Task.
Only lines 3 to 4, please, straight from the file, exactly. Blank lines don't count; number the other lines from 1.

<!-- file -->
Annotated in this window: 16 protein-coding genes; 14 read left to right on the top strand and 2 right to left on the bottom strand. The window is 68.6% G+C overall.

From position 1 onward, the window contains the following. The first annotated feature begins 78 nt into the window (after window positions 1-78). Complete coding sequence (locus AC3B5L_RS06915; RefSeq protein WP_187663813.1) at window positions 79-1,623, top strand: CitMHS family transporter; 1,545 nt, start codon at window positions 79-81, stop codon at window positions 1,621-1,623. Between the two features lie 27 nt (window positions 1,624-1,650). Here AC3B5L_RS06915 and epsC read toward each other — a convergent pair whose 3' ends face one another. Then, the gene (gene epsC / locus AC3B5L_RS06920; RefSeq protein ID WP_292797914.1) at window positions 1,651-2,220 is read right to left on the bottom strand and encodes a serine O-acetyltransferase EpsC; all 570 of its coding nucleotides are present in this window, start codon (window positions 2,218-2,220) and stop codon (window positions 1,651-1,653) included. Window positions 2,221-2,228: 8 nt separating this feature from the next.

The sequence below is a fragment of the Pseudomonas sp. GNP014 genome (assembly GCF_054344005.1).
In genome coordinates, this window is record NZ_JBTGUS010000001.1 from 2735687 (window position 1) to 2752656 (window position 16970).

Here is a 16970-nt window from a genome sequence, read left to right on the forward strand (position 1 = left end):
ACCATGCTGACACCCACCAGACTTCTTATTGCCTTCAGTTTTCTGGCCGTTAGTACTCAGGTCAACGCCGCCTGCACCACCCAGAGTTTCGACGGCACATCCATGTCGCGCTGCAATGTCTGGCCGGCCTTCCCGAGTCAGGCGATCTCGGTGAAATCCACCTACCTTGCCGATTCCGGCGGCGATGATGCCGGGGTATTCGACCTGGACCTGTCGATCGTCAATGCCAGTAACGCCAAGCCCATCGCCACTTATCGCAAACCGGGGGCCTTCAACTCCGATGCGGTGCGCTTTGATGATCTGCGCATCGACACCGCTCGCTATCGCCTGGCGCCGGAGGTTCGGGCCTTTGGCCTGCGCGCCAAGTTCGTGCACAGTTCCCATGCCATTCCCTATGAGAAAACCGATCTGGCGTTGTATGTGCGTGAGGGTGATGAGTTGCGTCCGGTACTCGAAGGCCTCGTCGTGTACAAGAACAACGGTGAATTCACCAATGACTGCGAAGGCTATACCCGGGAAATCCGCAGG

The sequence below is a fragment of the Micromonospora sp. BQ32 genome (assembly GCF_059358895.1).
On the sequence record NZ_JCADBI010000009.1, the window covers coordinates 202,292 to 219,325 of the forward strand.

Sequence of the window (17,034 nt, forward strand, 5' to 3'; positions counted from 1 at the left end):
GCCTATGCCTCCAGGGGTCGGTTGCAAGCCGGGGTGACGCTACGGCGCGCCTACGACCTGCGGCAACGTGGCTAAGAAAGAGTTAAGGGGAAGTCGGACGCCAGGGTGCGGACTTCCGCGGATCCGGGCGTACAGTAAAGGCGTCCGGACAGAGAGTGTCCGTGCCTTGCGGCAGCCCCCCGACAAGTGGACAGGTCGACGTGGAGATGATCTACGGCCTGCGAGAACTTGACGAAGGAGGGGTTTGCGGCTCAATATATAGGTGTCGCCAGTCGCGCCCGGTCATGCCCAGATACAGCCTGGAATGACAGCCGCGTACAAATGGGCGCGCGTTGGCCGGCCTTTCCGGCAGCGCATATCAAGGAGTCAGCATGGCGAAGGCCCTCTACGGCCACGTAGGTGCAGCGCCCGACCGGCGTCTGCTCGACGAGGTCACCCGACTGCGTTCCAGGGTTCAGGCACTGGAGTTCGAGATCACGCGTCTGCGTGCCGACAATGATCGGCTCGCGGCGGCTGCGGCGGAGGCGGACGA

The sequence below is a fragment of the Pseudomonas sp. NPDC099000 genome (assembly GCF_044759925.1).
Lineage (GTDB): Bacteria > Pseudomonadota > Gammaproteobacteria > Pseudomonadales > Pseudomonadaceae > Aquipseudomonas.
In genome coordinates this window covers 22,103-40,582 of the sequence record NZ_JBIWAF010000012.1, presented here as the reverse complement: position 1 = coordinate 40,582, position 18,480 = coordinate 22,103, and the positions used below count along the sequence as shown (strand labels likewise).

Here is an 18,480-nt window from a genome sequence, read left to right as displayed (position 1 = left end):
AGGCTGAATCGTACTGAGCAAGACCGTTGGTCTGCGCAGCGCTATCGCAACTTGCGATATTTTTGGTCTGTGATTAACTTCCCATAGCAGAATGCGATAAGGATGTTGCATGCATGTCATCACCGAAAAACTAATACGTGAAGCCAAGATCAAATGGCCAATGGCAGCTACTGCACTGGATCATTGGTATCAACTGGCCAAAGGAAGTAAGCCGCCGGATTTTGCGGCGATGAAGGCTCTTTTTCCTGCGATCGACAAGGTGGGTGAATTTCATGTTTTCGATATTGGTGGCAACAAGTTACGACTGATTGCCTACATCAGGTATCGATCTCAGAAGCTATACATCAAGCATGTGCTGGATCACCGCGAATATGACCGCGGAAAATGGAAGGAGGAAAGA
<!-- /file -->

The sequence below is a fragment of the Pseudomonas sp. GNP014 genome (assembly GCF_054344005.1).
In genome coordinates, this window is record NZ_JBTGUS010000001.1 from 2735687 (window position 1) to 2752656 (window position 16970).